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11/15/2002: Glassy-eyed

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The last week of October and first week of November I spent training the mollusk handlers on the new system. It was interesting, in a frantic, exciting, vaguely stressful sort of way. The past two days, however, have been an exercise in patience and extreme boredom. This is because the past two days have been spent training the mollusks themselves. And the fun is only just beginning, because this particular round of mollusk training continues on for another seven days.

The difference between training mollusks and their handlers is that for the handlers, the training is mandatory. So despite how surly and sullen they might be; despite how big a chip they may carry on their shoulder about having to learn something new, they have no choice, and thus, we trainers can always count on being busy, since we then get to spend four hour blocks with the aforementioned mollusk handlers. The mollusks themselves, however, can choose whether they wish the training or not. It is not required for them to come in and be trained on how to use their brand new….uh….let's call them shell polishers. Despite the fact that their handlers may have strongly urged them to come in, the sad fact of the matter is that few of them want to be bothered. And so on mollusk training days, we trainers are subjected to hours of mind-numbing boredom. While we could probably get away with sorting the paper clips by size and color, or straightening the piles of paper repeatedly, we must maintain a professional atmosphere while we're waiting. Which means no reading, no playing games on our PDA's, no doing anything on laptops. When we actually had mollusks to talk to and work with, it was fine. But there were far too few mollusks to interact with, and thus the majority of each day we spent sitting, with patient smiles on our faces, in the hopes that someone will walk in and ask us to explain the new shell polishing system to them, hand them a brochure, help them locate a shell polishing outlet, or please god even direct them to the bathrooms because at least it's *something!*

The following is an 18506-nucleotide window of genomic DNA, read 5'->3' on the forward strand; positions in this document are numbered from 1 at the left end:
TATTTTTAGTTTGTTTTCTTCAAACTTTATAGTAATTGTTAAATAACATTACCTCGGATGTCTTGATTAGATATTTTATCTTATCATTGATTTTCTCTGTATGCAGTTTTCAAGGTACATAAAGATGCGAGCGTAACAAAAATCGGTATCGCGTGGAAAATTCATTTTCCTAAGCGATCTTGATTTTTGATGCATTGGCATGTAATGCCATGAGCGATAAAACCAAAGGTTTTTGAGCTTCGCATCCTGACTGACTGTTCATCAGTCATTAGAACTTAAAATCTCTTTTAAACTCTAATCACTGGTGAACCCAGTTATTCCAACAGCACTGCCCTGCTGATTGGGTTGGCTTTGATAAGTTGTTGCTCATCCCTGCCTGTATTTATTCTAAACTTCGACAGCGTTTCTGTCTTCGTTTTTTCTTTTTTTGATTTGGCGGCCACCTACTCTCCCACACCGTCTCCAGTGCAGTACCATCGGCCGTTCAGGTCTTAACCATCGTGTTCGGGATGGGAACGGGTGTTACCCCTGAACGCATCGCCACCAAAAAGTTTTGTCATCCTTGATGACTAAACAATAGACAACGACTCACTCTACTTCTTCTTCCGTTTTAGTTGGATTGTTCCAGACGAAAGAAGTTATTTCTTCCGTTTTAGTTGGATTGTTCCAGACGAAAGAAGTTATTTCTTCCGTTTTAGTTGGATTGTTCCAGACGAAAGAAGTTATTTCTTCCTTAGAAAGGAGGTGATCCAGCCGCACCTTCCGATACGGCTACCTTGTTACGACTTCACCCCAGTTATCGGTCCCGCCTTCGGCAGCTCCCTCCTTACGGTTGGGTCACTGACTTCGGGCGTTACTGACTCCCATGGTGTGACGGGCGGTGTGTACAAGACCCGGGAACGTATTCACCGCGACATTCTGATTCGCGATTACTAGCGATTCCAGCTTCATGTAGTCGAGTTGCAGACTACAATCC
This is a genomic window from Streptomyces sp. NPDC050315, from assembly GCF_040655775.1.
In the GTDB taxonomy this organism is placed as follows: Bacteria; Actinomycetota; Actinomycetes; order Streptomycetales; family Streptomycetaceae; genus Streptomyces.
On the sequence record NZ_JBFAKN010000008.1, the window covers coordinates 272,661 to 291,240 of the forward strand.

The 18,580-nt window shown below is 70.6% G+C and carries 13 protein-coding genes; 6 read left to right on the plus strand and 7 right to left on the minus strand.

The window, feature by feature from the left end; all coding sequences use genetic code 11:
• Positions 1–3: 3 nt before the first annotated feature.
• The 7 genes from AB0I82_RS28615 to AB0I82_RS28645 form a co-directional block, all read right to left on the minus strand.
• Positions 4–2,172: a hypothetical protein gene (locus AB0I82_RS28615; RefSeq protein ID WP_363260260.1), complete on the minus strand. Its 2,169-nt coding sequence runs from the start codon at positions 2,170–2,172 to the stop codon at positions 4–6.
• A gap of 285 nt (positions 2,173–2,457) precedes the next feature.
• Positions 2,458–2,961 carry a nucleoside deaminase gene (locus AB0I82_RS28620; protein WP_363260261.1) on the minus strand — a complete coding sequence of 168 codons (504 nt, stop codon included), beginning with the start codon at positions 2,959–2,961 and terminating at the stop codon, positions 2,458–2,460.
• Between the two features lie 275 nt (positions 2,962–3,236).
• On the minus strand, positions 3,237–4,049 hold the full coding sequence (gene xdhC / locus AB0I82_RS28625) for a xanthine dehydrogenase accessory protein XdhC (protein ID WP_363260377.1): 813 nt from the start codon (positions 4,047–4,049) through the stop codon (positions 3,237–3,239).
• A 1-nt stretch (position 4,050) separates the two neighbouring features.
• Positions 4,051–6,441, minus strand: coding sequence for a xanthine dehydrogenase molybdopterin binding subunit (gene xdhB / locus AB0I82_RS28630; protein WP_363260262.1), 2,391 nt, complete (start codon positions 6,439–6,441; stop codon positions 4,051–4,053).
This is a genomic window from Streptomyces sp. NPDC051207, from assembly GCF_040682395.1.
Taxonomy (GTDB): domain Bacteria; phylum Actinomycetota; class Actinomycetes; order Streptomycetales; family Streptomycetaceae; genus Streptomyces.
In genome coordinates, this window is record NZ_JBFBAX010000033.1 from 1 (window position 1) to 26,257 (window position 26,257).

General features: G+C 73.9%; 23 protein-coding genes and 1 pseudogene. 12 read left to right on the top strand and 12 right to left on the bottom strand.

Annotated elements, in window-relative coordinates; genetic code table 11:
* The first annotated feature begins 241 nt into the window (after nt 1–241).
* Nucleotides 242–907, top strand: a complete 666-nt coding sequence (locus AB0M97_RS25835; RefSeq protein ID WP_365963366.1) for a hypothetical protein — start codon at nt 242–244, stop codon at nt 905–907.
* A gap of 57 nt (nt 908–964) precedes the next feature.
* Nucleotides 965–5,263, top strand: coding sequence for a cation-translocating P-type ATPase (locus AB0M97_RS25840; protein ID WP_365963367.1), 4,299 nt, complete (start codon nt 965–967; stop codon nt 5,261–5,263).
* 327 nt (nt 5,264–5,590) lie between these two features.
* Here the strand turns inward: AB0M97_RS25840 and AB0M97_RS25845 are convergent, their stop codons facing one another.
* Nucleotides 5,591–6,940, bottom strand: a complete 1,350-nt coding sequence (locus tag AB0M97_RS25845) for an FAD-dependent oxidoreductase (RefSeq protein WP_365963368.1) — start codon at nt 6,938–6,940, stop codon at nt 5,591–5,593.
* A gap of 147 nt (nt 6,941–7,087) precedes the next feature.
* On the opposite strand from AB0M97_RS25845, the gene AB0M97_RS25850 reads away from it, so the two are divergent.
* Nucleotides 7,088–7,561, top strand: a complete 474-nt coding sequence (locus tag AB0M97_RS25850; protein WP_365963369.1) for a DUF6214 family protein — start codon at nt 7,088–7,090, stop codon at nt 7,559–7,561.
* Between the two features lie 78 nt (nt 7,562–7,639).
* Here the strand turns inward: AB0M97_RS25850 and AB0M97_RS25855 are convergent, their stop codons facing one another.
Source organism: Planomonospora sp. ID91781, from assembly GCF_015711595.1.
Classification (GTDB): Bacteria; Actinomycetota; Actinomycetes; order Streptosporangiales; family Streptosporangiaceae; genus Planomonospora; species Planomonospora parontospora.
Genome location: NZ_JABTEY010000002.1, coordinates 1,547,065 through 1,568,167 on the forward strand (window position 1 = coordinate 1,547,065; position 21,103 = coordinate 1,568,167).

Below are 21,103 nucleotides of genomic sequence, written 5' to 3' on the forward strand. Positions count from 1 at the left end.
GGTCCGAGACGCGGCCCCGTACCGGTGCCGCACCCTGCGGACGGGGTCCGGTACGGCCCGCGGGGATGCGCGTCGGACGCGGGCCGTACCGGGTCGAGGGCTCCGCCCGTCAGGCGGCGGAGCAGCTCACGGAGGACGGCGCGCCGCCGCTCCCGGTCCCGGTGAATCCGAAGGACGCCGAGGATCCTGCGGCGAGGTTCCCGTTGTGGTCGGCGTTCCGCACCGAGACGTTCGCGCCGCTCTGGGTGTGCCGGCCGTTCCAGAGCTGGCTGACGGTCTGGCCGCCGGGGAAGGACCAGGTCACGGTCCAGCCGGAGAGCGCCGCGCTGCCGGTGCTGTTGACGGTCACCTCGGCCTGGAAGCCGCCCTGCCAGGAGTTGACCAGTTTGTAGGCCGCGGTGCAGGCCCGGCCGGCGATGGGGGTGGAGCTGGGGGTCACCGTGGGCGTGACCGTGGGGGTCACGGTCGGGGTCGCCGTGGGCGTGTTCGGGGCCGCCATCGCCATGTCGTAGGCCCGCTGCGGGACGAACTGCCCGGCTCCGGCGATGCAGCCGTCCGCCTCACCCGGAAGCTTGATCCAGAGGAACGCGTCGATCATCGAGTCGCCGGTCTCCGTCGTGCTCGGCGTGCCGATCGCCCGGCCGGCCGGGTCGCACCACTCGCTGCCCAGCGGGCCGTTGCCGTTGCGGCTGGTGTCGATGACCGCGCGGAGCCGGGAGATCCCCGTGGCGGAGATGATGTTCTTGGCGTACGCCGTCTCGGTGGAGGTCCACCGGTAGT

I am not good at doing nothing. Every fiber of my being rebels at being forced to sit and do nothing. Even when I am being exceptionally lazy at home, I still have the option of turning on the TV, or reading a book, or working on a sewing project. Heck, even when I was bored to tears at The Company to be Nicknamed Never, I could still go web surfing in a meager attempt to at least *look* like I was doing something productive. But not here.

After two days of this much excitement (ha!), it's no wonder that my brain started spinning off into a million and one wild tangents by this afternoon. I take it as a bad sign that I was so bored that when I went to the bathroom, my brain decided to critique the color choices of the stall walls (deep emerald green) and the moisturizing power of the lotion soap. I even resorted to staring at the little folders of emergency procedures on the wall until my eyes went cross-eyed, trying to figure out exactly why it was that this particular county, along with procedures for what to do in case of fire and earthquake, also had procedures for what to do if faced with a toxic gas cloud. I mean, is there something about central California that I should be concerned about here? Are toxic gas clouds really so prevalent that someone felt the need to write up emergency procedures? And are these clouds you can see, all funny-colored and menacing, or are we talking about the invisible types of toxic gasses, in which case how would you know it was a gas *cloud* and not just some sort of gas leak? And more importantly, do these procedures apply only for clouds of toxic gas outside the building, or inside as well (such as when you have to share cubical space with coworkers with severe intestinal issues).

Luckily the day was over before I resorted to smacking my head repeatedly on the table just to make my brain shut up, and I could make the mad dash (along with everyone else) for my car, where I got to join all the other business travelers in the parking lot that is the 680/80 interchange. Ah, fun times. These are the days.

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